By ERNEST MOSS.
The wonderful originality of Beethoven's music makes it difficult to judge. Critical opinion is not unanimous in putting it in the highest class. I think I remember reading that Stravinsky said Beethoven may have been a great man but that he was no musician.
Maritain quotes, apparently with approval, the opinion that Beethoven sometimes departs from the eternal principles of his art, Mozart never. As though to say, Beethoven tried to make music be-. come something other than itself. Maritain also says (I still quote from memory) that there was a decline in spirituality from Bach to Beethoven.
Deryck Henschel! (of Arena) says that Beethoven's middle period is " full of the most nauseating vulgarity."
Against moderate views like these, that Beethoven was no infallible god, is the more traditional view that Beethoven summed up all that went before him, brought music to its highest reaches, was the prince of composers.
A Devil Among Composers
A third violent view is that Beethoven was an arch-devil among composers who brought music down from the heights of contemplation to the battle ground of noise and conflict.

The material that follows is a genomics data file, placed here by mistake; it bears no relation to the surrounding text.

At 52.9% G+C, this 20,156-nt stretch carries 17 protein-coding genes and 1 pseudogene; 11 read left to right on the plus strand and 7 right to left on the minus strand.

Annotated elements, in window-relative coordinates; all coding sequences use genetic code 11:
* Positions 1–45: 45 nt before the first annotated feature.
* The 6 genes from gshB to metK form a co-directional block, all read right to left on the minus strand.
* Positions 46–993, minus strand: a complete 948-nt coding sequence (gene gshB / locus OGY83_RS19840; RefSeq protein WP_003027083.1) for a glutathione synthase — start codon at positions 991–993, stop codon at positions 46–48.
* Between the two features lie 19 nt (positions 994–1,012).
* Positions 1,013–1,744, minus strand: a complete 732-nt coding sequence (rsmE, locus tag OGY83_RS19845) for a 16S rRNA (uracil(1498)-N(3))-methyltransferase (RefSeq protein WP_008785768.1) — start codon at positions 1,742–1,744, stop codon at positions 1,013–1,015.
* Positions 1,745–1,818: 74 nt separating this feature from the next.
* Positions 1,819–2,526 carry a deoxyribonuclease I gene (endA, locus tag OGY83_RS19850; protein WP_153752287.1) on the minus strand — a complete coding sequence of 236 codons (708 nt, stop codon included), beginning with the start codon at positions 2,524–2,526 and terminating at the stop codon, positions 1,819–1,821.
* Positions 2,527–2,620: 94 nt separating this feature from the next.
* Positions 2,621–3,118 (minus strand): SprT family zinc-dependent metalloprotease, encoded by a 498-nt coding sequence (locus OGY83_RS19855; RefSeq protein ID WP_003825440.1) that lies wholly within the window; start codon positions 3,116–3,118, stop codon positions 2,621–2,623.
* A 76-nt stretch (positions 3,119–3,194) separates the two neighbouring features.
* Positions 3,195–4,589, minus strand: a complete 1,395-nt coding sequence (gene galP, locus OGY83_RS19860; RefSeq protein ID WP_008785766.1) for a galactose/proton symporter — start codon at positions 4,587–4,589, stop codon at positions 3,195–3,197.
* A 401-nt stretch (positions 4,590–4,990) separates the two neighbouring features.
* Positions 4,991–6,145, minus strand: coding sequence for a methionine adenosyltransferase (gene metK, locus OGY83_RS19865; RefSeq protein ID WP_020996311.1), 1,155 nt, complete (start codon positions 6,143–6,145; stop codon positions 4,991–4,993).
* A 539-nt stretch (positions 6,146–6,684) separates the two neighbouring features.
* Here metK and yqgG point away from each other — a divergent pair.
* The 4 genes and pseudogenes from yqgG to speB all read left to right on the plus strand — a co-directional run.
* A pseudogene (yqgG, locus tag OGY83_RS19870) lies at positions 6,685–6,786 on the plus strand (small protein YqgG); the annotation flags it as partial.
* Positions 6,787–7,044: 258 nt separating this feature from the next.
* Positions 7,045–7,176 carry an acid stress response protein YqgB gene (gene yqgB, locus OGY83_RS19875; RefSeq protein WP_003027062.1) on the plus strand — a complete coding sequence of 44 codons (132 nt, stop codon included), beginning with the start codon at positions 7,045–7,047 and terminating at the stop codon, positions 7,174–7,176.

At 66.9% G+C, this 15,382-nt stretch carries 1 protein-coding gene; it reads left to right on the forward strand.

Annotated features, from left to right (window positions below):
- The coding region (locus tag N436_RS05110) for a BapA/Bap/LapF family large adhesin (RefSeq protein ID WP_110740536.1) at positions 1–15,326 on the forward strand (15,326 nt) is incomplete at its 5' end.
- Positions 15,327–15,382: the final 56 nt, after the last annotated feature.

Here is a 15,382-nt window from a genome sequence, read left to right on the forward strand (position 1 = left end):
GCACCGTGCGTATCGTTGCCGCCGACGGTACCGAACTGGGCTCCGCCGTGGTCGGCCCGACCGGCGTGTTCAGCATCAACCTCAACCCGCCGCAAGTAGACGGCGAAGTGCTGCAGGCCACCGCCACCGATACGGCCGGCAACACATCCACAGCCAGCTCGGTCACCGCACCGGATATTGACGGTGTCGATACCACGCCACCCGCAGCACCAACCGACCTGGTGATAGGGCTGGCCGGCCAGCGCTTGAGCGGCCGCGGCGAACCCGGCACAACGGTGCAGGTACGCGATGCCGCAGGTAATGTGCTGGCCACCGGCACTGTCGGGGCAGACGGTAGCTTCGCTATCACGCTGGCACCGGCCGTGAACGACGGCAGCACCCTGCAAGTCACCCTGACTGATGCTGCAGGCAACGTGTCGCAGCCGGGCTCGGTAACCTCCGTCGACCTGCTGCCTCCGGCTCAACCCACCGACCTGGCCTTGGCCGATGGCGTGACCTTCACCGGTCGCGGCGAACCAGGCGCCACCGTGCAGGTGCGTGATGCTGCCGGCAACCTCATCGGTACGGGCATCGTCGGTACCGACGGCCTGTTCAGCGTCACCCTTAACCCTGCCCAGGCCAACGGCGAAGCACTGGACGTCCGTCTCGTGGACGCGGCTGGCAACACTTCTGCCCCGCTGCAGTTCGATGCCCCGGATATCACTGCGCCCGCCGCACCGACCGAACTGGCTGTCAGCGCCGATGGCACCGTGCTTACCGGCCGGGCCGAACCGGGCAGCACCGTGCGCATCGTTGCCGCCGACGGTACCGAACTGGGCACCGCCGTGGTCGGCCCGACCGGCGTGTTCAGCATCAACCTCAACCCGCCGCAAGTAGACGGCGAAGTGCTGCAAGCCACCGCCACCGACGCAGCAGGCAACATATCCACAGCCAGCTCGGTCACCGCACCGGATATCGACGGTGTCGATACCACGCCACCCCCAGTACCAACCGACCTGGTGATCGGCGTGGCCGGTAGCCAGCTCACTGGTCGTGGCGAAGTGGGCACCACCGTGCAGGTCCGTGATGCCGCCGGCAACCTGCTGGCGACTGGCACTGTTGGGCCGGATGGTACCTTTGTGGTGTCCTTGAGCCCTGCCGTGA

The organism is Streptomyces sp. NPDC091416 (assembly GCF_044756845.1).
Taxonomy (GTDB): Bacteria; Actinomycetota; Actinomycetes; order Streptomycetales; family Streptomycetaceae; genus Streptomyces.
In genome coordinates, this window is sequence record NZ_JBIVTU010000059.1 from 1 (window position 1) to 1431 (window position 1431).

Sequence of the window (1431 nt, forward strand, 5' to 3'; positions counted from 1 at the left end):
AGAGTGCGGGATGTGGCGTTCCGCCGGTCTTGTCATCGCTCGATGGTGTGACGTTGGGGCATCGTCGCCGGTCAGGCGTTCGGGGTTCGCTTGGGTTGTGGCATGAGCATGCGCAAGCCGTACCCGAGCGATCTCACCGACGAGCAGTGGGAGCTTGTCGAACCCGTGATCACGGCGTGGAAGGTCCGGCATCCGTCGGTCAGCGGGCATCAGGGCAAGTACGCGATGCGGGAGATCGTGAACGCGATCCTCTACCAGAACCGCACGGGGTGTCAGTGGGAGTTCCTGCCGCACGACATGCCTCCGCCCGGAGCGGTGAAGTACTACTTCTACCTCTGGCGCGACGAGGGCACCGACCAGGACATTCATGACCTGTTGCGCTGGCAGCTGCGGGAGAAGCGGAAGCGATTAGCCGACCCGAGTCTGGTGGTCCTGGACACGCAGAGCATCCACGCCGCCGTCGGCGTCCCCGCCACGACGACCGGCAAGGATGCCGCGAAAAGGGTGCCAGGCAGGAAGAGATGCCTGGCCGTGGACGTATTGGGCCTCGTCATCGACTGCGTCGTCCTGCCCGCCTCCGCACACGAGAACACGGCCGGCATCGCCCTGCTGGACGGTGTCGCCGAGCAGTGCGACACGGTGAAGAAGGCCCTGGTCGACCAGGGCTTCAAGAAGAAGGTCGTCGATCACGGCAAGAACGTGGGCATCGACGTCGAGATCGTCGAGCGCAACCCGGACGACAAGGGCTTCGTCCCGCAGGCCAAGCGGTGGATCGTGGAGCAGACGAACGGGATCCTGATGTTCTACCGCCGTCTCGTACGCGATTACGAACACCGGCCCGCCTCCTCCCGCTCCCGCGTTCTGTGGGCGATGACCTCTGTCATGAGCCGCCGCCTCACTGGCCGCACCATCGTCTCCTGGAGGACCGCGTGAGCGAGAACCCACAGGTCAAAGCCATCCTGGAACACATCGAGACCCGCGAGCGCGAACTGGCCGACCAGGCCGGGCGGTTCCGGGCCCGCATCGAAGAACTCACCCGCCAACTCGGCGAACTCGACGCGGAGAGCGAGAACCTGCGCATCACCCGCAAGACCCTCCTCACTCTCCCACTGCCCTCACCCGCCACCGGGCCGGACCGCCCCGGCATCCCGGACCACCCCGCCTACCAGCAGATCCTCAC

There is some treth in this. Beethoven's " will to power " urged him to shout his wares, and he often quite obviously Strains after effect until he brings you to weariness from sheer exhaustion. One does not easily leave the Fifth Symphony in a peaceful frame of mied. And Beethoven certainly loved noise. Some of his codas are almost interminable. He cannot let well alone. The last movement of the Fifth says all it really has to say in the first few bars.
At the same time it is useless to make a general statement as if it covered all Beethoven's music, or anyone's for that matter.
When Deryck Hanschell and a host of other critics talk of the " trashy quality to be found in Mozart" or " the nauseating vulgarity " of Beethoven. etc., the statements are often quite valueless because they are not supported by chapter and verse. Admittedly this is a fault that it is very easy to be guilty of, but one which conflicts terribly with criticism of which the aim is " the elucidation of works of art and the correction of taste."
And with Beethoven it is hard to realize that the first slimy variation on the theme of the slow movement of the Fifth and the stark cacophany of the Grosse Fuge for string quartet are the work of the same man. Nor is it easy to make a valuable generalisation which will cover the works even of the middle period. .
A Mastery of Scale
This much perhaps can be said of it; that Beethoven showed a mastery of the scale passage which has probably never been equalled.
He built his themes on scale (the two themes of the first movement of the Violin Concerto, the scherzo of the Seventh Symphony will do as examples) and in his piano concertos he decorated with pure scale with a brilliance which has never been surpassed. Arpeggios, octave scales and runs hi thirds and sixths make up almost all the substance of the piano part of the magnificent Emperor Concerto.